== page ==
There’s a lot of what I call medical and dental sensationalism that goes on in the online world. Shocking conclusions get traffic, and often they play to people’s biases.
Some of this sensationalizing is relatively innocent, as people slightly embellish the conclusions of legitimate studies. I reported on this blog last week on a story based on a research article about the oral pH of people who sleep with their mouth open. The article hypothesized that mouth breathing might lead to enamel erosion or decay. Widespread reporting on the study glossed over that this was merely a hypothesis.
Today I came across an article that is more of a designed attempt to promote an agenda. It comes from an online magazine, Uncommon Wisdom Daily, and the article is titled “Fluoride Classified as a Neurotoxin” by a writer named Brad Hoppman. It begins with the attention-grabbing statement: “The world’s oldest and most-prestigious medical journal, The Lancet, has officially classified fluoride as a neurotoxin. This puts fluoride in the same category as arsenic, lead and mercury.”
Errors in the Article
I looked up the study referenced, and uncovered a host of errors in their reporting of it. Let me list them.
1. The Lancet is the world’s most prestigious medical journal.
2. The Lancet has officially classified fluoride . . .
3. . . . classified fluoride as a neurotoxin.
4. The study didn’t actually examine fluoride. The author of the study only referenced data available from China that showed that Chinese children residing in areas with high fluoride concentrations had slightly lower IQs than children in other areas, presumably in areas with normal fluoride concentrations. But Hoppman shades the results to implicate ALL fluoride, not elevated levels of fluoride.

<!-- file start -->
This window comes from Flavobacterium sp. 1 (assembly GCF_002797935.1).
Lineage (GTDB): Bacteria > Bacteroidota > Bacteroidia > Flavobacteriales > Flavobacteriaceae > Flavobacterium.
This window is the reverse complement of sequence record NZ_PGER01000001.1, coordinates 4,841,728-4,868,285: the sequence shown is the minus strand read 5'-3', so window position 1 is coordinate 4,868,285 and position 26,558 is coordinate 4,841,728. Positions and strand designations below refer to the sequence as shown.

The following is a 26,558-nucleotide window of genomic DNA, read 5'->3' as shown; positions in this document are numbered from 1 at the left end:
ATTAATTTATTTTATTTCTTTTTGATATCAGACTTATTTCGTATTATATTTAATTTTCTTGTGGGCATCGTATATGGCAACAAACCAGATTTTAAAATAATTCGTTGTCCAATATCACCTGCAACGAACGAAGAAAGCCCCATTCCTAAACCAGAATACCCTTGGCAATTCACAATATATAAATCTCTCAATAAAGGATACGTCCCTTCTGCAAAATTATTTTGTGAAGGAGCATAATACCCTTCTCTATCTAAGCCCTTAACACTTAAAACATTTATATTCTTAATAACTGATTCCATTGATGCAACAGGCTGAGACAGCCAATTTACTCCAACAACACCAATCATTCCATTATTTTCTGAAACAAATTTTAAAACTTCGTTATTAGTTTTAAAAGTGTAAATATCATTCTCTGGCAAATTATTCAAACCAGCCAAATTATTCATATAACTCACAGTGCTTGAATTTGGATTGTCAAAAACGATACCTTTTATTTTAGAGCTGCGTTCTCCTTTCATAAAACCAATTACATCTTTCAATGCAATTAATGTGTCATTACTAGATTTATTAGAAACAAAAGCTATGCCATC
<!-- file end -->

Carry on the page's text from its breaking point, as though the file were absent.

5. The conclusion of the study was that more research is needed – it wasn’t definitive.
Stoking Fluoride Fear
So, with a generous amount of exaggeration, Hoppman helps stoke fears of fluoride. Fluoride, let me repeat here, is a natural mineral that is present in most natural water sources. When I practiced in Iowa, I had patients from rural areas who had well water, and I would ask them to bring in samples of that water and send it in for analysis of its fluoride content. Every sample had some fluoride in it. And the research establishing that the presence of the mineral fluoride in water in certain very low concentrations helps during formative years to build teeth that are more decay-resistant, that research is solid. Unethical fear-mongerers like Hoppman cause their share of damage.
The real poison in our drinking water is chlorine, and it’s curious that fear-mongerers like Hoppman choose instead to go after fluoride. Chlorine kills bacteria and other pathogens and is one one the reasons the water supplies in this country are among the safest in the world, but it is a poison. Fluoride, on the other hand, is a beneficial mineral nutrient.
My recommendation—be at least slightly skeptical of every sensational-sounding news article addressing medical or dental information. Don’t stray from solidly established principles without repeated evidence from various sources.
– Dr. Hall
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